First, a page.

‘Playground of ideas’: 10 days of creative cooperation, with people from all disciplines and from all around world.
Schmiede is an artist residency that takes place once a year in the old Hallein Salt Mine in Salzburg, Austria. It brings together an eclectic mix of artist from a range of disciplines including: performance, game design, computer programming, machine building, animation, coding, video, interactive installation, music and everything else in-between. The spirit of Schmiede is based upon collective thinking and is designed to bring individuals together who might not otherwise collaborate. In what was a beautiful, quirky, and awe-inspiring venue, the Salt Mine provided the perfect setting for creativity to thrive.
One of the most exciting aspects of this particular residency was its focus on cooperation, openness, and collective thinking - there was something magical about the way the event was facilitated. Artists (also known as Smiths) found themselves setting up in different parts of the building - either working next to someone across the rows of tables in ‘Wood’, which were crammed full of amazing technical bits and pieces, or being immersed in one of the quirky rooms on the lower ground (there was literally a sand pit, where this year the robot wars ‘Hebecon’ took place).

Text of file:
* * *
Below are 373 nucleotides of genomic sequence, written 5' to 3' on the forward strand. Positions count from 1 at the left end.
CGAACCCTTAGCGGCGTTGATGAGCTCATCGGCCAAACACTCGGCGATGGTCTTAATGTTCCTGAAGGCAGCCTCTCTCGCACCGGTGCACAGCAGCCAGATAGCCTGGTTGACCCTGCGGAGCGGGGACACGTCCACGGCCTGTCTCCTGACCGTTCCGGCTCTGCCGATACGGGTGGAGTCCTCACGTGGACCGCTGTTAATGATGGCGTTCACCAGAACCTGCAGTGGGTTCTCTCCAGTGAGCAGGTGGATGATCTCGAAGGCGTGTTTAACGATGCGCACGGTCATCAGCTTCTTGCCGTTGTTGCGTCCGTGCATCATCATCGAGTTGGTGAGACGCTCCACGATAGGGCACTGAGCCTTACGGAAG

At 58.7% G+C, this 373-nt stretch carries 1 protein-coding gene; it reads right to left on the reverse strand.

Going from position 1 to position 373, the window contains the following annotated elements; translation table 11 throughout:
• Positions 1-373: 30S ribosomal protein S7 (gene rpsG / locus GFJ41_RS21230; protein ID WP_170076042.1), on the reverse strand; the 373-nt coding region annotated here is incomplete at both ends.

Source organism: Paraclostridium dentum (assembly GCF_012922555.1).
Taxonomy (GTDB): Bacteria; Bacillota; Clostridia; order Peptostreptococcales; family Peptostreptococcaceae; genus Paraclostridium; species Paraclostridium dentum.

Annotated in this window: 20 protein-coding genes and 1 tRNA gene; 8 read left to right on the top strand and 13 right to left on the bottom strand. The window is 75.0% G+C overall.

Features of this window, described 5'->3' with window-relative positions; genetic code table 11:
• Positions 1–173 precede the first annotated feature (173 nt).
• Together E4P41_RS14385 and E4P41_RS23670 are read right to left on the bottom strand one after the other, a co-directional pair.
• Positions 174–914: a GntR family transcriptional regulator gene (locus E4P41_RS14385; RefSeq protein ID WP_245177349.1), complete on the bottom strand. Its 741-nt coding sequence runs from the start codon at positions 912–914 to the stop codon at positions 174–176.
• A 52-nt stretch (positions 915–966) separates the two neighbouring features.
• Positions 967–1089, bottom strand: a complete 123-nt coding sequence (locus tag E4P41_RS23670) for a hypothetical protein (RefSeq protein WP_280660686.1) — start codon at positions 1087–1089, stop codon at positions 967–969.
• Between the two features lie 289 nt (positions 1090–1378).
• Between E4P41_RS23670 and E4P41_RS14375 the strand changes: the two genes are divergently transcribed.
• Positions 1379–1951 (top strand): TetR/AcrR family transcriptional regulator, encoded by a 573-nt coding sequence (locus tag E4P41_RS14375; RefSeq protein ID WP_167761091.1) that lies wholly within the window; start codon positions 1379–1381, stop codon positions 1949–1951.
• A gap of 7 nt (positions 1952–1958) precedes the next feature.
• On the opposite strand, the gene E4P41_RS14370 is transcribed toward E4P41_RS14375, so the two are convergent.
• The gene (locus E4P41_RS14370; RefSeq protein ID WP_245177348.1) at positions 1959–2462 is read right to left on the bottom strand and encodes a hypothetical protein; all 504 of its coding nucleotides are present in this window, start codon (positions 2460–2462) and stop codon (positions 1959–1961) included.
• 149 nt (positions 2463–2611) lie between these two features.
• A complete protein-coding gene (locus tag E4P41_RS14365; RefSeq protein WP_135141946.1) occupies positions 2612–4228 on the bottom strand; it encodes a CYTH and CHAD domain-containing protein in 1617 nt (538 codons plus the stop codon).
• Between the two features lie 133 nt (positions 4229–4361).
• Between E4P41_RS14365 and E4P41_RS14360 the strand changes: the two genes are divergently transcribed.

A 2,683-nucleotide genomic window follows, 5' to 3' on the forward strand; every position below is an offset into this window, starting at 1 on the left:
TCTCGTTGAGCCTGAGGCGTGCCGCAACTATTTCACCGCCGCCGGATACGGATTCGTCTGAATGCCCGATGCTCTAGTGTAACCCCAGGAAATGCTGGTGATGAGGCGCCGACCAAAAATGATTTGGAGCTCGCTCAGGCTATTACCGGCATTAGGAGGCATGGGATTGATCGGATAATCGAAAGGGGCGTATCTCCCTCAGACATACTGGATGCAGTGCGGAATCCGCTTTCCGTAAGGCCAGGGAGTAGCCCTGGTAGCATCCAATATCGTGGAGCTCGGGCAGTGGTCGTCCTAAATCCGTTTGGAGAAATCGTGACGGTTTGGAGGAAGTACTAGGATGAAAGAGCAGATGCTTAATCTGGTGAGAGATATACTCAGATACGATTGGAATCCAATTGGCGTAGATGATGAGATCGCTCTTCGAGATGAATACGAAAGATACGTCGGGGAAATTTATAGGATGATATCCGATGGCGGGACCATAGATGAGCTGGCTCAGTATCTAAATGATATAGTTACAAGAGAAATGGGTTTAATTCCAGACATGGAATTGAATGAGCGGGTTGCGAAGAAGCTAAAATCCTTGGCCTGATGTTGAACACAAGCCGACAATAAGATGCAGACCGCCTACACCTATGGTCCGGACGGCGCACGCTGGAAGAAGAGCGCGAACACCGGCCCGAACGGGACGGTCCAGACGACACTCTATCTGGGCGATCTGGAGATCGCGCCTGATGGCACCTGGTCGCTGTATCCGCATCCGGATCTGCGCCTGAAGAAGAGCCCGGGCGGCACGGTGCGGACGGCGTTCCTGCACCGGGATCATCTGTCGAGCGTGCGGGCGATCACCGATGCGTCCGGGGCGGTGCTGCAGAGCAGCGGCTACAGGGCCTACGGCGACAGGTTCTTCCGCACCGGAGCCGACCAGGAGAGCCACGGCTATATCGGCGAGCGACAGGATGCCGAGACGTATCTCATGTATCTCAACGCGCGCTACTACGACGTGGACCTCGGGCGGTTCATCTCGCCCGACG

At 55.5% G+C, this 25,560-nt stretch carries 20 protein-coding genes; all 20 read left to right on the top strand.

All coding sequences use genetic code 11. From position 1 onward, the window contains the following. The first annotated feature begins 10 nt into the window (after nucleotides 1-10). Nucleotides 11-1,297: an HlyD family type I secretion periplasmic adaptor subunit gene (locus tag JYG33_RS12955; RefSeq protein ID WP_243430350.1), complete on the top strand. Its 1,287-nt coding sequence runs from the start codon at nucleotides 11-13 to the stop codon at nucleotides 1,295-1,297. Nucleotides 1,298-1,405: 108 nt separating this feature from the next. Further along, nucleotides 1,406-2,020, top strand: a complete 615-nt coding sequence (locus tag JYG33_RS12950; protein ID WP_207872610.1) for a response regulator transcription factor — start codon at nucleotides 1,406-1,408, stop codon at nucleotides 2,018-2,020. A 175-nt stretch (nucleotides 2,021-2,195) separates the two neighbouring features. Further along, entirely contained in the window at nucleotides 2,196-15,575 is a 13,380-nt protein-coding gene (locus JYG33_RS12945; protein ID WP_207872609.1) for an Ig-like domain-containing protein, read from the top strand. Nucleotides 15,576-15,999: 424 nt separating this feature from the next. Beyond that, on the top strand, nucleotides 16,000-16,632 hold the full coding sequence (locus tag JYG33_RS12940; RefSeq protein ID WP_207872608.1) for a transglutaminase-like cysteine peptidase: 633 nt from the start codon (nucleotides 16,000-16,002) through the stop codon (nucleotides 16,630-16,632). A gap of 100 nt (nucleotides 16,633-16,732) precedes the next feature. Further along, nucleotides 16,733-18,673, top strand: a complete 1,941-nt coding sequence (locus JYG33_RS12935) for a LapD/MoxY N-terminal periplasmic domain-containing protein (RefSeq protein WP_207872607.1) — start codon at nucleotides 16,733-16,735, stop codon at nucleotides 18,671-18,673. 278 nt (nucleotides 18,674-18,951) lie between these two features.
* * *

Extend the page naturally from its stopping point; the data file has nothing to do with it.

Where ever you ended up it was almost impossible not be inspired, to network, to collaborate or to exchange ideas.
As the days progressed, noise and paint flew, as did the energy generated from a plethora of computers, generators, and bodies working hard on their ideas. On some days, impromptu demonstrations would pop-up, or a performance/performer would appear (the sound and movement collective directed by Mark Coniglio was a definite highlight). Needless to say, the whole of the Salt Mine was a hive of activity.
The 10 days culminated in a final Werkschau, where the circa 150 artists got to share and perform their work to both their fellow Smiths, as well as to the good people of Hallein. The Salt Mine became awash with strange and wonderful sights, which had been gently, but masterfully facilitated by the residency organisers. The generosity of spirit and the way each and every participant engaged in this residency is something to take note of. Thank you Schmiede – you were utterly enlightening!